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January 1997

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LATEST ARTICLES

  • Emerging market strategists looking at making a New Year foray into Chilean stocks would be best advised to adopt a strategy of "Buy into heavy rain" and "Sell on prolonged sunshine". In a new twist on the term "market barometer", the Chilean market is being dragged down by the weather, as the country endures one of its worst droughts this century.
  • How did Crédit Local de France and Crédit Communal de Belgique come to chose the name Dexia from over 100 suggestions, for their newly-merged banking group? "The name has been imagined by Bessis, which specializes in name conceptions," explains a spokesman at Crédit Communal de Belgique/ Dexia.
  • The Russian equity market came of age in 1996. Prices doubled and the range of investors broadened to include some of the world's largest institutional investors. Will the boom continue in 1997? Peter Lee reports.
  • Gimmick, party trick or great leap forward in the international capital markets? The Euro-Asian bond has no shortage of detractors. Those who have promoted its benefits usually those who have lead managed the deals maintain it has the best features of the Dragon bond, which was the first attempt to create a bond specifically for Asian investors.
  • Why is it that some banks have such incredibly irritating music, the sort that gives you that brain-damaged feeling, while other banks and financial institutions have music that is much better. BT Business Systems, a subsidiary of British Telecom, must have had the same thing in mind when it conducted a recent survey of "music-on-hold".
  • It's 2003 and European monetary union (Emu) has gone badly wrong.
  • Deutsche Morgan Grenfell makes waves in the 1996 poll of polls with a strong performance in underwriting, trading and advisory work. Other names to note for 1997 include the newly formed Chase, the highest climber, as well as ABN Amro and Nomura Securities, all of which move confidently up the ranking. By Rebecca Dobson.
  • Tight-lipped Russian officials eventually warmed to their task at roadshows worldwide. It was Russia's return to the international capital markets, its first sovereign issue since Tsarist days. For the bankers involved in the $1 billion deal it must often have seemed like trying to resurrect the mammoth. Peter Lee reports on a complicated birth
  • Last September in this column, I argued that the industrial economies could be heading for much lower growth than expected in 1997. Now I'm even more convinced that OECD growth will fall short of consensus estimates, which means that central banks will not be raising short-term interest rates until late this year. This affects all investment decisions. It means that the yen will be strong, and the Deutschmark and dollar weak in 1997; bond yield curves will flatten.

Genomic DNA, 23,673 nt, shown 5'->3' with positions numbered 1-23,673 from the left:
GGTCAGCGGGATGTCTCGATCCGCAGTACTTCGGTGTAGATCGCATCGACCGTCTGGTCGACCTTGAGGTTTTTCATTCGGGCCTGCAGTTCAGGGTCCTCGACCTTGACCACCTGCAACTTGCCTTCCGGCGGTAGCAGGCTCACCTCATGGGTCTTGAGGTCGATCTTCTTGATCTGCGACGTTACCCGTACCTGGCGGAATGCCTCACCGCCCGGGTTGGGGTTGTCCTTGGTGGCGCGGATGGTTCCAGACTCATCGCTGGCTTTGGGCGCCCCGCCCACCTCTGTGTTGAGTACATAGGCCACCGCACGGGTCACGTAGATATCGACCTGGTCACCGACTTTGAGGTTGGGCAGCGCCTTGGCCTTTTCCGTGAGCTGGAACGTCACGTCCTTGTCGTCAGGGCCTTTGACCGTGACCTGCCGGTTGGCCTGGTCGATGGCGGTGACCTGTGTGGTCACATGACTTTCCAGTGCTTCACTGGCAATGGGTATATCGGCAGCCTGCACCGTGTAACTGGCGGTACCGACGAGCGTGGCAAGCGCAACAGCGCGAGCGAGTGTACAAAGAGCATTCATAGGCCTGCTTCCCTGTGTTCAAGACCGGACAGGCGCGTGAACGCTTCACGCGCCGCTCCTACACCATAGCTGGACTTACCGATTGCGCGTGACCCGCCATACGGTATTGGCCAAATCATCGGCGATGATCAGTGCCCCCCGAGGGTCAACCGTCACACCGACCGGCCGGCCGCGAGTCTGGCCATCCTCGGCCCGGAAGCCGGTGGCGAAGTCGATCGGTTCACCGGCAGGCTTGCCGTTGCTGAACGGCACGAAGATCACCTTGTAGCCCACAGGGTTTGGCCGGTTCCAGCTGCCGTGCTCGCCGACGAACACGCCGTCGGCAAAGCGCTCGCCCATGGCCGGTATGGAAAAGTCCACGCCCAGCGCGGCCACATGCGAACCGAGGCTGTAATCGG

• Banks have become more sophisticated in the way they choose their law firms. But have they got it right yet? By Christopher Stoakes.
  • Japan's public-sector institutions have the luxury of borrowing with a guarantee from their government. But they waste the opportunity, paying as much as 10 basis points more than they should for funds. The reason: lack of professionalism and bureaucratic meddling. Garry Evans reports.
  • Argentina, for so long judged by so many to be on the verge of a devaluation, has taken its boldest move yet to prove the doubters wrong by issuing an international bond denominated in pesos: its first investment-grade issue.
  • Rock star David Bowie has thought of an ideal birthday present for himself. The singer, who went by the name of Ziggy Stardust in the 1970s, turns 50 this month and is considering a $50 million bond issue.
  • The Spanish government is expected to open at least two new markets this year to provide the fixed-income sector with greater depth and liquidity. Jules Stewart reports on the interest generated as the treasury casts off its cumbersome traditional approach to borrowing.
  • As the world enters the fifth year of economic growth, regulators, shareholders and creditors of international banks must be starting to wonder what horrors are building up on the banks' balance sheets. Disturbingly, the problem loans if they exist will probably be hidden from public scrutiny in the form of bilateral lines. No doubt they are being justified to the banks' internal credit committees by that well-worn excuse that they are essential to maintain relationships with clients that offer other, more profitable business.
  • In which Ingersoll and Komarovsky are sent on a course to learn that "ethics" is not just a county to the east of London.
  • Banco de Poggibonsi e di Colle Pottine,
  • After months of delays, the Mexican privatization progamme has sprung back into life. In December, the government raised $1.8 billion from the sale of its northeastern railway line, by far its largest privatization deal since the devaluation of the peso in late 1994. Congress has also dropped its opposition to the sale to foreign investors of a 49% stake in the country's down-stream petrochemicals industry, raising hopes that privatization will speed up in 1997.